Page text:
By David Sterman
Thanks to a dome of cool air that is enveloping much of the eastern United States, natural gas prices are back in freefall, falling roughly $1 per thousand cubic feet (or Mcf) since just the start of May to a recent $3.36 per Mcf. Meanwhile, oil prices have been on a tear, rising more than $10 a barrel in that time to a recent $108 a barrel for West Texas Intermediate crude.
For companies that produce a considerable amount of both oil and gas, it's hard to know if the good (or oil) outweighs the bad (or gas). Yet insiders at certain energy companies have no such confusion. They are aggressively buying company stock while share prices meander. Perhaps their bullishness stems from the fact that their companies aren't really dependent on energy prices and instead are focused on providing services and equipment to the industry.
1. Nabors Industries (NBR)
Make no mistake, many energy insiders long for the good old days of 2007 and 2008, when triple-digit oil prices fueled a vigorous amount of capital spending on both energy exploration and drilling equipment. Nabors, which leases more than 500 drilling rigs (mostly onshore), was a clear beneficiary back then, as shares traded for around $35 five years ago. That was a reasonable price to pay for a company that earned more than $2.50 a share in both 2006 and 2007.
But a subsequent plunge in oil prices led to a drop in demand for Nabors' gear, and per-share profits are likely to slip below $1 this year. Shares now trade for less than half as much as they did five years ago. Analysts at Goldman Sachs think it's time to anticipate better days ahead, "with management confirming that (this year's second quarter) should mark the bottom for earnings."
To be sure, Goldman Sachs' analysts are generally bearish on drilling equipment providers, and have a "sell" rating on rival Patterson-UTI (PTEN), for example. They are concerned that drilling budgets may dry up well before year's end, leading to lowered forecasts. Yet Nabors appears to be well insulated from a possible looming slowdown, thanks to heavy investments in new rigs that are among the industry's most efficient.
The multi-year outlook for Nabors is also looking perkier. Analysts expect earnings per share to rebound to around $1.25 in 2014 and $1.75 by 2015. Free cash flow should exceed $2 a share by then, according to Goldman Sachs. If that happens, look for the company's annual dividend (currently 16 cents a share) to get a significant boost.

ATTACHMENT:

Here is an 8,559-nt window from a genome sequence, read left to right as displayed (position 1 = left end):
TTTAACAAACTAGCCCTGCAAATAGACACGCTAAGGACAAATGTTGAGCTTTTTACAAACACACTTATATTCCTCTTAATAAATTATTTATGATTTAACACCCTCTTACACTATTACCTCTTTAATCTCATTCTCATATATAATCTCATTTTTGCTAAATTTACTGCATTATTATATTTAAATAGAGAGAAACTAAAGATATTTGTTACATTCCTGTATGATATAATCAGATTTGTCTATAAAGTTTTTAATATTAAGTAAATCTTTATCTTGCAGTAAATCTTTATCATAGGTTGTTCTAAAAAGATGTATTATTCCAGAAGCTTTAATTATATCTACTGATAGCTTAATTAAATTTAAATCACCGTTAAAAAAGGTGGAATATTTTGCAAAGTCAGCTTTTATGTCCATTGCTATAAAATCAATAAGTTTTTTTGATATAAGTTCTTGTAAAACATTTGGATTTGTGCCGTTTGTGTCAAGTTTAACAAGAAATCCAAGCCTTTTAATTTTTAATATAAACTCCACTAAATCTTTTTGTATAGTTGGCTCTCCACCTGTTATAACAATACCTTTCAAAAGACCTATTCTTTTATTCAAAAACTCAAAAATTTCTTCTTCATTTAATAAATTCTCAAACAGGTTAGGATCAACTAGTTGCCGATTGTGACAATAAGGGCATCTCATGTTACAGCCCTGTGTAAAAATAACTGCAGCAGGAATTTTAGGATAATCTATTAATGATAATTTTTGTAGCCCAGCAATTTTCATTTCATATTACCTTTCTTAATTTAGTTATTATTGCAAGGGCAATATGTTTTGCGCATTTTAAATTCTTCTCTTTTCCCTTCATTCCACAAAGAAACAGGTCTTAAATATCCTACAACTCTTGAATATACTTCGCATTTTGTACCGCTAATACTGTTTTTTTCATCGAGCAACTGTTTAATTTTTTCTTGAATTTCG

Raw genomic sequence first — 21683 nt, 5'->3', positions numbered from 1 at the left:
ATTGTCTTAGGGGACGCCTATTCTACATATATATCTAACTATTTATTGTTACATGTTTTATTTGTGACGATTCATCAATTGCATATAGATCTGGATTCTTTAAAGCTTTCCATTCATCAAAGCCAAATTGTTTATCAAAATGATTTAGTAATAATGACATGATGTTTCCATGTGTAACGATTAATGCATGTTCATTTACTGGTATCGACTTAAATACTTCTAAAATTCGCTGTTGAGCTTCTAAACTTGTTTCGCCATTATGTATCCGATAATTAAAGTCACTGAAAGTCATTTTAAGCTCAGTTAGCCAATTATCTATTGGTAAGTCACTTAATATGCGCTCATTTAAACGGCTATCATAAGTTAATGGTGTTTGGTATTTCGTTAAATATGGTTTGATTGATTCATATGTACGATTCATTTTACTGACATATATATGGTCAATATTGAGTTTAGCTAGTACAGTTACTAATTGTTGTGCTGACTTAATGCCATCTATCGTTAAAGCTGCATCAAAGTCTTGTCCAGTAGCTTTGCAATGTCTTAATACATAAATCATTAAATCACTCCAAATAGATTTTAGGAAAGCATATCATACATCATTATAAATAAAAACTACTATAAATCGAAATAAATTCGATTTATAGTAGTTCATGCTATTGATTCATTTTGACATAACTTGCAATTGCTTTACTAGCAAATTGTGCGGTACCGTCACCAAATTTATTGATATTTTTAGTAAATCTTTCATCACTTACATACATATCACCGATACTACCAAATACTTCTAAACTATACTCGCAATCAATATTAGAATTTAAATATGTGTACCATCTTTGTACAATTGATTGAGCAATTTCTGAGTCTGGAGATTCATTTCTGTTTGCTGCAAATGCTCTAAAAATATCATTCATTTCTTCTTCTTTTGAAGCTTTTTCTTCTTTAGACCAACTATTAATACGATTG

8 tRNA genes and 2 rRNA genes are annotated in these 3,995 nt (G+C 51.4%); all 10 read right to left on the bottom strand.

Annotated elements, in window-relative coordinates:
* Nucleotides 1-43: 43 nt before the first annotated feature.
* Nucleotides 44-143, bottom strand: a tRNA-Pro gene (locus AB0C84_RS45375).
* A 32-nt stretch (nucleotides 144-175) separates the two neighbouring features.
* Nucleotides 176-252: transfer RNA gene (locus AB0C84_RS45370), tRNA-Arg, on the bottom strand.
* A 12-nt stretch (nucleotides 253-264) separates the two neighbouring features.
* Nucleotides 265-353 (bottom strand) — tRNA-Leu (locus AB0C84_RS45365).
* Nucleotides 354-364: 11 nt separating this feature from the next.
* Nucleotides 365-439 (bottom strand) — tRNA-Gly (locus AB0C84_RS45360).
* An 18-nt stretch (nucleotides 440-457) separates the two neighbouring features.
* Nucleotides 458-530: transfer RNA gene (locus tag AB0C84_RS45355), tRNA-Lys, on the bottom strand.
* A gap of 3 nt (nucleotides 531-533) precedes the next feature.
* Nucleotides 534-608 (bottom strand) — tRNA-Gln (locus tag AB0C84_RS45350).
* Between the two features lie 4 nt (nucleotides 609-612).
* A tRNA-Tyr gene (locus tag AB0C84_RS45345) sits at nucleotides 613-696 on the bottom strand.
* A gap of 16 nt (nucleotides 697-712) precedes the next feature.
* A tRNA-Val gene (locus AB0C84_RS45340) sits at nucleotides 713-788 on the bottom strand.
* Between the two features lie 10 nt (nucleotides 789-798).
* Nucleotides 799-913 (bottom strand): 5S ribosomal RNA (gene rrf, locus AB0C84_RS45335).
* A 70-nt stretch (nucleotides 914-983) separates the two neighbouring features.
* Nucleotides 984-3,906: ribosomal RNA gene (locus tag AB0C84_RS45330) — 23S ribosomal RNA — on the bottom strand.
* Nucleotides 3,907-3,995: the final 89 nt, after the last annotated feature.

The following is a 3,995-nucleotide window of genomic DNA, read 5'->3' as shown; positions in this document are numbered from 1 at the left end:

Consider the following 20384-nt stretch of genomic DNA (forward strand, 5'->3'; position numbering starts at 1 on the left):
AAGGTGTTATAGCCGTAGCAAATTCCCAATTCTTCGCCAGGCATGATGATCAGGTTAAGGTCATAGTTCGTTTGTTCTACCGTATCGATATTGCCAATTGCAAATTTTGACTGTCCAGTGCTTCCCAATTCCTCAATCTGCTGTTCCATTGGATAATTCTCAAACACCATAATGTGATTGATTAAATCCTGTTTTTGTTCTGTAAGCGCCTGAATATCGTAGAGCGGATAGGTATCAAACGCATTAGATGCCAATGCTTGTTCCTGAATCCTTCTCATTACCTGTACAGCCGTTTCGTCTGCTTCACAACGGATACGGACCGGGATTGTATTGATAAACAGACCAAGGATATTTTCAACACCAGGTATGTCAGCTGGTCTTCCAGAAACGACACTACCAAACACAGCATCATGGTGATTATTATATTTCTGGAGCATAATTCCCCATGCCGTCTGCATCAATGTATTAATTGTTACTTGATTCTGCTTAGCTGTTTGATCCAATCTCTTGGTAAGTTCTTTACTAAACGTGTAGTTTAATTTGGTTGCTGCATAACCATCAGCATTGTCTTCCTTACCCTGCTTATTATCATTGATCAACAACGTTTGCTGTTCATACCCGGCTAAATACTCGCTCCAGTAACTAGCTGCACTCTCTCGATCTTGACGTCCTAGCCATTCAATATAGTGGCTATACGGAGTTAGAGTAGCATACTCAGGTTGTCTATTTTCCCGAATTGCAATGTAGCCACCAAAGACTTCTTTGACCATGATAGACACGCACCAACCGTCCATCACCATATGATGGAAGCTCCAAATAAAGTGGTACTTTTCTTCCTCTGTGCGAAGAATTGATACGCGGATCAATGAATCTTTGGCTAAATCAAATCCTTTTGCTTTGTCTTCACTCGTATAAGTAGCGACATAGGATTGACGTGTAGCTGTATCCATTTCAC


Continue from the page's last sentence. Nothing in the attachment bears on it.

Insiders clearly see better days ahead. In just the past few weeks, four company directors bought 138,000 shares at an average price of $14.90. That's a $2 million buy-in, coming on the heels of a $1 million purchase back in May by company director James Crane. The fact that oil prices are now back in triple-digit territory likely underscores the generally improving outlook for this beaten-down energy company.
2. Basic Energy Services (BAS)
Insiders tend to view the outlook for their company's stock differently than most outside investors. While the herd tends to focus on companies poised for solid results in the current quarter, insiders focus on how their business is trending over several years. So when investors dump a stock for short-term reasons, but the future still looks bright, insiders tend to swoop in.
That's just what happened at Basic Energy, which provides a wide range of equipment that energy drillers use, from the rigs themselves, to all of the tankers and other trucks that are used around a drilling site. After a so-so earnings report pushed shares down in late July from $14.50 to $11.50, a company director acquired $179,000 in stock.
Thanks to a series of near-term drilling challenges, Basic Energy management concedes that the second half of 2013 will generate middling results, though management made a solid case for growth in 2014 on a recent conference call.
Still, analysts at Williams Capital offered up a typical Wall Street response, rating shares a hold due to their lack of timeliness. Yet they also have a $16 price target, which is roughly 30% above current levels. "The stock has substantial upside to our price target, and given the (July 26 sell‐off), a near‐term recovery in the shares would not be surprising." However, fundamental improvement is still several quarters away, noted their analysts. That $16 price target equates to just four times projected EBITDA (earnings before interest, taxes, depreciation and amortization).
Goldman Sachs also has a seemingly cautious view: "It appears increasingly likely that a true recovery in service activity may not come until 2014." Yet they think that shares are so inexpensive in relation to 2014 and 2015 EBITDA projections, that they have this stock on their "Conviction List," which is reserved for stocks with solid potential upside. Their $18 price target equates to 4.3 times projected 2015 EBITDA.
Risks to Consider: The key takeaway is that these are not timely trades -- these are openings for longer-term investment opportunities. Insiders are notoriously bad at timing the market, so patience is a must when following their moves.
Insiders have also been recently acquiring shares at seismic mapping firm Ion Geophysical (IO). This cluster of buying across the industry highlights the theme that industry conditions are a challenge for energy equipment and service providers in 2013, but the outlook for 2014 and beyond remains quite solid.